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home > sexual information > sexual problems > no desire to have sex
Jim Avignon, Repulsion
I am married and a mother of two children, aged 14 and 11. My problem is that 25 years ago I was sexually assaulted by a distant relative and ever since that time I have had problems with sex. I have little desire to have sex and cannot enjoy it, and so I hardly ever have an orgasm.
Our marriage is fine in other respects. My husband understands me, but does not know what to do about it. I am 40 now and would like to feel free again, so that I can enjoy sex instead of loathing myself. I have not felt myself to be a real woman for years.
Early in our marriage I faked orgasms, but after a while that became unbearable. During the past few years things have improved a little, but I am still far too inhibited to really enjoy it, let alone take the initiative. I don't feel the urge, so to speak. I have no idea how to solve this problem.
The first thing you tell about yourself is that you were sexually assaulted when you were 15. Now 'assault' can mean different things in different degrees of seriousness. But it is impossible for such an experience, however bad, to have the effect that you describe. Of course it may have contributed to your negative feelings about sex, about yourself, about the quality of your sex life, but it cannot be the main cause.
Having no desire is a different problem from having no orgasm. These are different again from loathing yourself, or not feeling a real woman. It is better to look at these different problems separately. More important even is to discard the notion that all these problems are caused by your experience in the past. You may have read this kind of psychology in a woman's magazine, but it is utter nonsense.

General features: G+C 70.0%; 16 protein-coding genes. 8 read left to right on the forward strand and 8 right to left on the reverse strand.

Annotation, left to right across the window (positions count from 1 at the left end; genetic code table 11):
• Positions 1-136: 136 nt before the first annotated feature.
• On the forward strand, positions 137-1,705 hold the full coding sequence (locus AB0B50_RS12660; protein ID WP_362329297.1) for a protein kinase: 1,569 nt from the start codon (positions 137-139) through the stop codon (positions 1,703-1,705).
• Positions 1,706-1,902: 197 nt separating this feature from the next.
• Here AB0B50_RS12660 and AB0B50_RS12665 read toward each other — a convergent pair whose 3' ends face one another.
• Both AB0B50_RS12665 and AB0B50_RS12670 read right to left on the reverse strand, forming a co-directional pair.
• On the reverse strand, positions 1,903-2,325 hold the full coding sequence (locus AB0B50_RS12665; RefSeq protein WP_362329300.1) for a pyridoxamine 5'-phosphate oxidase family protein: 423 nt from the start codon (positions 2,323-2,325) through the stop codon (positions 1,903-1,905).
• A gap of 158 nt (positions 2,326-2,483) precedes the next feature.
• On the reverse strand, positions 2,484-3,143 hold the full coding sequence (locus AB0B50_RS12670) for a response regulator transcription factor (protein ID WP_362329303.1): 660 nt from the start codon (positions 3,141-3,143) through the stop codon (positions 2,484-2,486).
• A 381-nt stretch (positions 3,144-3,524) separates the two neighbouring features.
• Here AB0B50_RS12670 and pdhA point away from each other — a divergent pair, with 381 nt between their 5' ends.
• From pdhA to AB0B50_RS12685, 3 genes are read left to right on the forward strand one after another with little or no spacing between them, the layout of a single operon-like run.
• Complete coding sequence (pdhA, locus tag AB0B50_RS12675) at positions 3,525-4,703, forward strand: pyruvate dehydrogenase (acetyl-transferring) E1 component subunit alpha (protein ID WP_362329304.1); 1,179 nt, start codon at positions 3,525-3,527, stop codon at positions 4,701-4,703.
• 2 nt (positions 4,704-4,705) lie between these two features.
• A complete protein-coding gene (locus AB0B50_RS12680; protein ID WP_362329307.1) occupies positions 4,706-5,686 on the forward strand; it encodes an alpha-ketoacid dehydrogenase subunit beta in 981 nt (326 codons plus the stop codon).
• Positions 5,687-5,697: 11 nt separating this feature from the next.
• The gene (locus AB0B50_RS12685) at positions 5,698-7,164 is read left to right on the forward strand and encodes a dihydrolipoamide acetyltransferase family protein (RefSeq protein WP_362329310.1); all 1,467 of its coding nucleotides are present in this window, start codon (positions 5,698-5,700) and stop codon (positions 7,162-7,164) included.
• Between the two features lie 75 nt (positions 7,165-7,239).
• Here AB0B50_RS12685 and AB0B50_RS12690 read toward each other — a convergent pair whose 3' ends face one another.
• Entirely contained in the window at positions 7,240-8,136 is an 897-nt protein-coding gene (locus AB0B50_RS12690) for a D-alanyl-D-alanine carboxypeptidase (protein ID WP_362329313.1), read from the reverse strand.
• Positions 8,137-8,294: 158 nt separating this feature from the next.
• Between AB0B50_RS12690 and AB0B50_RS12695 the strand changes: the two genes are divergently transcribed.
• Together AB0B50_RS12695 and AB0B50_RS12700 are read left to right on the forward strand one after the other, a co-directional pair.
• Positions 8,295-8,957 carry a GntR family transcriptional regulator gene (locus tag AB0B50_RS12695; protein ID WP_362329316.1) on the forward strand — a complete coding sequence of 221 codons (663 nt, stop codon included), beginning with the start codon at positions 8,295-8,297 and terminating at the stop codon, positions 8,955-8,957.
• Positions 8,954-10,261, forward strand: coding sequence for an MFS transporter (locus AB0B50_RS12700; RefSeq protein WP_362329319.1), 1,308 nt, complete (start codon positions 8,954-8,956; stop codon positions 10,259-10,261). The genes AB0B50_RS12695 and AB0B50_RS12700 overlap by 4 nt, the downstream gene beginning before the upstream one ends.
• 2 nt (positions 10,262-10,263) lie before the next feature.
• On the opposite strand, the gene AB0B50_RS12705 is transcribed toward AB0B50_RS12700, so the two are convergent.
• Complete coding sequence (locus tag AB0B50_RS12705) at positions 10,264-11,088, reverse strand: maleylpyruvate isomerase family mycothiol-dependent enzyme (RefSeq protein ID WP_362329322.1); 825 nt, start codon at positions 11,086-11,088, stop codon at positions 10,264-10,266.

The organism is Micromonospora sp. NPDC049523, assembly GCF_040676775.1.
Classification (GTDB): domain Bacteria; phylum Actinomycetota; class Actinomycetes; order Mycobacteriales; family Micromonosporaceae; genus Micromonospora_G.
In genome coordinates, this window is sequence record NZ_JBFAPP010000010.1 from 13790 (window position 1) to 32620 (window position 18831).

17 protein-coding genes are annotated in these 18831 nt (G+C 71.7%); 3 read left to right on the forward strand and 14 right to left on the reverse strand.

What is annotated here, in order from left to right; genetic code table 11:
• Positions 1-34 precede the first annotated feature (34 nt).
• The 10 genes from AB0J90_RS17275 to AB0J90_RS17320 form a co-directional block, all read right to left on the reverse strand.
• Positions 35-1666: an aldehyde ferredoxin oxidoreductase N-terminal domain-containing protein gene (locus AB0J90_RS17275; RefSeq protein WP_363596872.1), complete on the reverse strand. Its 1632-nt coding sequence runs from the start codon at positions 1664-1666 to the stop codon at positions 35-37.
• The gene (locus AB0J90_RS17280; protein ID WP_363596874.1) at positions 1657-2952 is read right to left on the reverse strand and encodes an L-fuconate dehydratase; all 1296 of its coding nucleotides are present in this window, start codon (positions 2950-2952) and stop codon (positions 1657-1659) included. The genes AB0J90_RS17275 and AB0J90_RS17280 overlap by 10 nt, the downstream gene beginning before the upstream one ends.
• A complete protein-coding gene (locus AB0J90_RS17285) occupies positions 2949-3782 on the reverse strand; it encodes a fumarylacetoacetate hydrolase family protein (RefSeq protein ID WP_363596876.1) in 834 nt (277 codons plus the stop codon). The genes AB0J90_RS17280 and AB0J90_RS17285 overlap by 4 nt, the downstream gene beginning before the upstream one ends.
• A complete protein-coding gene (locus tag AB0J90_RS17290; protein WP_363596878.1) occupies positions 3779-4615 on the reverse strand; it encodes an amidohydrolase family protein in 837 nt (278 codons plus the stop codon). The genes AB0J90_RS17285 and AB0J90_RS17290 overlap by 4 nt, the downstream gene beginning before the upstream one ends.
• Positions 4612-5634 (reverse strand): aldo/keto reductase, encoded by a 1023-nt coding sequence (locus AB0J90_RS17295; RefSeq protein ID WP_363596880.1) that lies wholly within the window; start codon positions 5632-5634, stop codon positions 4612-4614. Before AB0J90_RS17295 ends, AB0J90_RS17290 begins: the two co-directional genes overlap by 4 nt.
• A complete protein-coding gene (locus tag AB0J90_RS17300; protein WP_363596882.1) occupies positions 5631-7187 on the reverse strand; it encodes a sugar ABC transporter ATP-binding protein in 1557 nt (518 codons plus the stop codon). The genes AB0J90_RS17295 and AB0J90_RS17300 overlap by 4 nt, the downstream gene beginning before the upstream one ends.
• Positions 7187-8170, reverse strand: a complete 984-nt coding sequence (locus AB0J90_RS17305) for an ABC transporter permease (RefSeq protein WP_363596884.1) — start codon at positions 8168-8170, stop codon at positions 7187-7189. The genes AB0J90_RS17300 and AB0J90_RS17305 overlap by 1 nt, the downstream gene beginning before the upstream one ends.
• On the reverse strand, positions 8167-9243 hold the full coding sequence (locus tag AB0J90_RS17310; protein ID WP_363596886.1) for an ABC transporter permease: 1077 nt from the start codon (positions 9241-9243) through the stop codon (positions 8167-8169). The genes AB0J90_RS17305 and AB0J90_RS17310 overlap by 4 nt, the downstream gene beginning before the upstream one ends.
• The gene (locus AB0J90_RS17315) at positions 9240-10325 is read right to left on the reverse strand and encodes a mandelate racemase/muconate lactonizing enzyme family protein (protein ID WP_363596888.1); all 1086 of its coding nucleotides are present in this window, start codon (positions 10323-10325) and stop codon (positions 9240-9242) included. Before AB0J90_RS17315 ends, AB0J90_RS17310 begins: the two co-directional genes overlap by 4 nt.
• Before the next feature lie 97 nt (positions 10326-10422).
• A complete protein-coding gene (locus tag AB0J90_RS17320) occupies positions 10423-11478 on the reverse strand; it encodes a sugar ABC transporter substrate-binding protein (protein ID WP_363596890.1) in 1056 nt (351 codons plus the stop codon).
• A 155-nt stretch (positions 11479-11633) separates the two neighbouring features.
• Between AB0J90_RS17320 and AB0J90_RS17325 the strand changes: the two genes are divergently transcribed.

It is interesting that you do not mention masturbation. It may well be that you do experience desire when you practise that. If not, you obviously are in a general state of mild depression. This is quite understandable considering the situation you are in. You are a respectably married woman imprisoned with two children and a husband, while romance is far away, except on television or novelettes. No wonder you would like to feel free again, and a real woman (in love?). Orgasm is not really the problem, only the symptom.
The problem of having no desire to have sex, yet wanting it, is one of the most difficult to solve, because the underlying reason is mostly hidden. There are various books on the market, which may help you to understand better what your feelings are. You can get them from bookshops, libraries and from reviews in women's magazines. Check the internet on 'female sexuality'. Also you can seek practical help from a sexologist, if there is one in your area. Your family doctor should be able to advise you on this.
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